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Java After Hours: 10 Projects You'll Never Do at Work

Java After Hours: 10 Projects You'll Never Do at Work

by Steven E. Holzner

Take your Java programming skills beyond the ordinary. Java After Hours: 10 Projects You'll Never Do at Work will make Java your playground with ten detailed projects that will have you exploring the various fields that Java offers to build exciting new programs. You'll learn to:

  • Create graphics interactively on Web servers


Take your Java programming skills beyond the ordinary. Java After Hours: 10 Projects You'll Never Do at Work will make Java your playground with ten detailed projects that will have you exploring the various fields that Java offers to build exciting new programs. You'll learn to:

  • Create graphics interactively on Web servers
  • Send images to Web browsers
  • Tinker with Java's Swing package to make it do seemingly impossible things
  • Search websites and send e-mail from Java programs
  • Use multithreading, Ant and more!

Increase your Java arsenal by taking control of Java and explore its possibilities with Java After Hours.

Product Details

Publication date:
Product dimensions:
6.90(w) x 8.90(h) x 0.90(d)

Read an Excerpt


Welcome to Java After Hours: 10 Projects You'll Never Do at Work, the book that lets you kick back and take control of Java. This book is not to be taken too seriously—it's meant to be fun. So relax; you're in the driver's seat here. This is where you get to make Java do some outrageous things for you.Why Is This Book Unique?

If you're a programmer, too many of the programming books you've read have probably not been much fun at all. In fact, many of them are grim slogs.

Not this one. This is designed to be the computer book for the rest of us who just want to kick back and get a little enjoyment out of what we do everyday.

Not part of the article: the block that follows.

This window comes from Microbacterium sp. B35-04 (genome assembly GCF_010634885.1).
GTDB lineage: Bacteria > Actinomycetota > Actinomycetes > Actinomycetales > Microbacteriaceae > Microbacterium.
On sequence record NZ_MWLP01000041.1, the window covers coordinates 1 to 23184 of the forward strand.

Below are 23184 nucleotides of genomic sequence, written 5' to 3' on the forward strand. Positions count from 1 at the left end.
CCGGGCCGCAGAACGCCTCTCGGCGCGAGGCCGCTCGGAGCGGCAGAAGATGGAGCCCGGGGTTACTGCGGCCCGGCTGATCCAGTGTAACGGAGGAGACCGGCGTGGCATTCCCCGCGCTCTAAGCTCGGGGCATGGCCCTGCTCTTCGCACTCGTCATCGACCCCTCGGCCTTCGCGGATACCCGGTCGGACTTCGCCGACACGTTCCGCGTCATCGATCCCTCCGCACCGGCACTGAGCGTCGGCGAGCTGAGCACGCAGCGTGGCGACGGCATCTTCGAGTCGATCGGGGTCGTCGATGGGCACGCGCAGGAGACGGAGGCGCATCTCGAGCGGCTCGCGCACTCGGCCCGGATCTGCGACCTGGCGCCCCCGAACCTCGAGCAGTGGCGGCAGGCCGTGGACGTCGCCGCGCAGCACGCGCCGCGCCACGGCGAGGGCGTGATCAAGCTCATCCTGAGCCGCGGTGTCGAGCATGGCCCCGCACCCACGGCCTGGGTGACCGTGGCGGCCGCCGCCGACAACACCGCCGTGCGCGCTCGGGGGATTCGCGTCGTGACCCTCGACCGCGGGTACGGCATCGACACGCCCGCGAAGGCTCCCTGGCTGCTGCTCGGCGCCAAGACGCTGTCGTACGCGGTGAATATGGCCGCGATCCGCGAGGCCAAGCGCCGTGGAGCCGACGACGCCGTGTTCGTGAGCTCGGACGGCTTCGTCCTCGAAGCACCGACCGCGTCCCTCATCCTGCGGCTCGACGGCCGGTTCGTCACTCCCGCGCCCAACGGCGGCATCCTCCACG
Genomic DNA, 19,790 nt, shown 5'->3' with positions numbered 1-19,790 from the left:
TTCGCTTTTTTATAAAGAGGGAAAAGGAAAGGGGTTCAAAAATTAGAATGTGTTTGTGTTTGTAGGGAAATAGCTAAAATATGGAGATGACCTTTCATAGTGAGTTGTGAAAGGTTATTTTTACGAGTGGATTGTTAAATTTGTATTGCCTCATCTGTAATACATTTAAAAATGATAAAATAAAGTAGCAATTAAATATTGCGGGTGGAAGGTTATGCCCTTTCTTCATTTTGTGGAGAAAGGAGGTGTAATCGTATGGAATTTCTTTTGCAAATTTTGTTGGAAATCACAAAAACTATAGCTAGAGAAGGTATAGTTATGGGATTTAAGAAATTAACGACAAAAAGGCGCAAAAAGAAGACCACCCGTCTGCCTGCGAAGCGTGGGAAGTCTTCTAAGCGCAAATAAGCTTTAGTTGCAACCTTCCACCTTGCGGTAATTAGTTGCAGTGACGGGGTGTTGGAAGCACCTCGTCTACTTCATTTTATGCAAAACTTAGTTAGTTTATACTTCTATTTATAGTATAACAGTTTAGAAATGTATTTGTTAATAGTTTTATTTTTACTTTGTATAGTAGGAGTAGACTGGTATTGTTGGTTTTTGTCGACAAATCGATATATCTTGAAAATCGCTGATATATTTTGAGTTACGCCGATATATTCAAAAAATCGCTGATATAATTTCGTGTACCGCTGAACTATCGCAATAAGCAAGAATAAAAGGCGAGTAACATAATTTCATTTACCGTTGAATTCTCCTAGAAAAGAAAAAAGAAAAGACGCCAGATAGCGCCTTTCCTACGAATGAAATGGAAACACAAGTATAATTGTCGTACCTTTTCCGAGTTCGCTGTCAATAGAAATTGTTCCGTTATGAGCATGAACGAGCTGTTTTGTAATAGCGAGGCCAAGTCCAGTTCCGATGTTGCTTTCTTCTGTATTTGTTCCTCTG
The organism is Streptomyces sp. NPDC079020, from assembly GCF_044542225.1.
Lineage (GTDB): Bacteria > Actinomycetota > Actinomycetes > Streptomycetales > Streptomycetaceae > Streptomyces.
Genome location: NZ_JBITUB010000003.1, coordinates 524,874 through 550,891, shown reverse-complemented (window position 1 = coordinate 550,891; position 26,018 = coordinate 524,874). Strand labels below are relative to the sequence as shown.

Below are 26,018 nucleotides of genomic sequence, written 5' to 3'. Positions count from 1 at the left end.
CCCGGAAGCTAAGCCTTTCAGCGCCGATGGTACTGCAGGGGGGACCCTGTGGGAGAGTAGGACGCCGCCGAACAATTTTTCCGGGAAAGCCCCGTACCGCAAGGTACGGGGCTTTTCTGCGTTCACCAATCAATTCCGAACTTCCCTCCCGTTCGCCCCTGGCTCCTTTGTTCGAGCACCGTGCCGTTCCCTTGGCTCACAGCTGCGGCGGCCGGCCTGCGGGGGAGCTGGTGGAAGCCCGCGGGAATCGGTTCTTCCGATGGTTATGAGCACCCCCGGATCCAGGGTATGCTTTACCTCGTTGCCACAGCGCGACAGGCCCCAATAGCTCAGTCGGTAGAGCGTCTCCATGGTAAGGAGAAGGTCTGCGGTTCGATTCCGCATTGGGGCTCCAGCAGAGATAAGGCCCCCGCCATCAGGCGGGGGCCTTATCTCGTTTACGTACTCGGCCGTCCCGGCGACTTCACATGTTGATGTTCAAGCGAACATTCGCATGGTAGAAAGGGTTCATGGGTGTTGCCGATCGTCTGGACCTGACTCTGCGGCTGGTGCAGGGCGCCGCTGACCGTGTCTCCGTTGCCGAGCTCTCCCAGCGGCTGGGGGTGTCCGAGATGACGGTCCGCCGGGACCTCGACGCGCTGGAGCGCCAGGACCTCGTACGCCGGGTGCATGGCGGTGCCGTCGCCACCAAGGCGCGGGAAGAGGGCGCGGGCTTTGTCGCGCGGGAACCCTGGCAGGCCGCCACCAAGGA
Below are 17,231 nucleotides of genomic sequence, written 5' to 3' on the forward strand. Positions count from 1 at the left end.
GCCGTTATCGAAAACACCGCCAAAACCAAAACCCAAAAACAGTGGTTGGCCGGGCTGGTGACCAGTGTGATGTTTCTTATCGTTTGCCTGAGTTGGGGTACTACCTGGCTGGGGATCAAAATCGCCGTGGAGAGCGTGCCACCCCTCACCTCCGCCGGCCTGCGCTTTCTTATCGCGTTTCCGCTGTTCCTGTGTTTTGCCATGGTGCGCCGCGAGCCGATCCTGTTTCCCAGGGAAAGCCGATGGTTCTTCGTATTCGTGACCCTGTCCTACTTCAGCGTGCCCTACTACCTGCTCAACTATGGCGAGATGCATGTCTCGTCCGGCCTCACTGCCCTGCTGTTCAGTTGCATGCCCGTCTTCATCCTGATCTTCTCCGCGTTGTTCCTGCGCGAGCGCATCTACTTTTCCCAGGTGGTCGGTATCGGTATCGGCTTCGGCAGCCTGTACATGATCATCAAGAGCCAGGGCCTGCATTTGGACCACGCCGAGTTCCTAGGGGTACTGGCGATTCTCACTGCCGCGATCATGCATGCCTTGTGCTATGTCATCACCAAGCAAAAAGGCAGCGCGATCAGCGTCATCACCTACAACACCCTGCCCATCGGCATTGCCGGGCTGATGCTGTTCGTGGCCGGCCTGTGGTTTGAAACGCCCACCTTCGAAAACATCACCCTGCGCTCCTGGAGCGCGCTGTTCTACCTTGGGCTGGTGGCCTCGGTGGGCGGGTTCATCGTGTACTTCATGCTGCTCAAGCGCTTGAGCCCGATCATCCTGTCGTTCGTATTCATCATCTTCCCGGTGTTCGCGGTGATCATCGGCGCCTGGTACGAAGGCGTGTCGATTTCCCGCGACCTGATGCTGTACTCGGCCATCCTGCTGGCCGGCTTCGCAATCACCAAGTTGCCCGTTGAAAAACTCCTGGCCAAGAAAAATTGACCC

That's not to say that the programs you're going to find here aren't powerful and that you can't learn some interesting techniques from them—you can. There's all kinds of cool stuff in here, from creating a multithreaded hockey game to an online chat room, from an Internet-based intercom to a temperature forecaster that draws JPEG images online and sends them to browsers.

There's a lot packed in here, and as the book's author, my hope is that at least some of it will make you take a second look and say, "Cool!"Who Is This Book For?

This book is for you if you're a Java programmer and you're tired of the usual run-of-the-mill stuff.

This book is also for you if you want to learn some of the techniques involved: sending JPEGs back from a web server, grabbing web pages from Java code, creating drop shadows in Java2D, using online filters, controlling any other programrobotically, and more.About the Book's Code

This book contains 10 projects, along with some minor projects used for illustration purposes (one of these subprojects builds an entire web server you can run from your desktop, given an Internet connection and a fixed IP address, which you probably have if you have a broadband connection).